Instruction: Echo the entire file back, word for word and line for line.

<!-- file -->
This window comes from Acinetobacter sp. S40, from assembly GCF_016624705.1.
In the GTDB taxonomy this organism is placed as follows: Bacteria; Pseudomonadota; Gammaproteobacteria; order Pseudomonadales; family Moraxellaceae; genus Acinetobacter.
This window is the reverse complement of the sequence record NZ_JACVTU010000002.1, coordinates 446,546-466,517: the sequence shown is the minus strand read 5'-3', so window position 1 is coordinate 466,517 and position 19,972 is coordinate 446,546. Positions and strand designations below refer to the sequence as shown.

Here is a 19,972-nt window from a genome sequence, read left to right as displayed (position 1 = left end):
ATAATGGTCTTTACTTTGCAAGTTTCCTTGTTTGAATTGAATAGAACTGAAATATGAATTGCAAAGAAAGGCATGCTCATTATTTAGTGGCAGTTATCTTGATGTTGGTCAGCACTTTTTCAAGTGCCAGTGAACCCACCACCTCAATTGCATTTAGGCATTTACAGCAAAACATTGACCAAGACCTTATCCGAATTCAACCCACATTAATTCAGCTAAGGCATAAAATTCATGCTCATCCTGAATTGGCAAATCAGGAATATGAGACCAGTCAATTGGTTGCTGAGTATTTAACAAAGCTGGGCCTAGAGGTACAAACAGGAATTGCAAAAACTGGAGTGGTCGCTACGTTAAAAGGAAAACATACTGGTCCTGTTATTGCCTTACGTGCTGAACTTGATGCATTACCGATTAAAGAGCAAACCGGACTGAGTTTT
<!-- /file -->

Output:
This window comes from Acinetobacter sp. S40, from assembly GCF_016624705.1.
In the GTDB taxonomy this organism is placed as follows: Bacteria; Pseudomonadota; Gammaproteobacteria; order Pseudomonadales; family Moraxellaceae; genus Acinetobacter.
This window is the reverse complement of the sequence record NZ_JACVTU010000002.1, coordinates 446,546-466,517: the sequence shown is the minus strand read 5'-3', so window position 1 is coordinate 466,517 and position 19,972 is coordinate 446,546. Positions and strand designations below refer to the sequence as shown.

Here is a 19,972-nt window from a genome sequence, read left to right as displayed (position 1 = left end):
ATAATGGTCTTTACTTTGCAAGTTTCCTTGTTTGAATTGAATAGAACTGAAATATGAATTGCAAAGAAAGGCATGCTCATTATTTAGTGGCAGTTATCTTGATGTTGGTCAGCACTTTTTCAAGTGCCAGTGAACCCACCACCTCAATTGCATTTAGGCATTTACAGCAAAACATTGACCAAGACCTTATCCGAATTCAACCCACATTAATTCAGCTAAGGCATAAAATTCATGCTCATCCTGAATTGGCAAATCAGGAATATGAGACCAGTCAATTGGTTGCTGAGTATTTAACAAAGCTGGGCCTAGAGGTACAAACAGGAATTGCAAAAACTGGAGTGGTCGCTACGTTAAAAGGAAAACATACTGGTCCTGTTATTGCCTTACGTGCTGAACTTGATGCATTACCGATTAAAGAGCAAACCGGACTGAGTTTT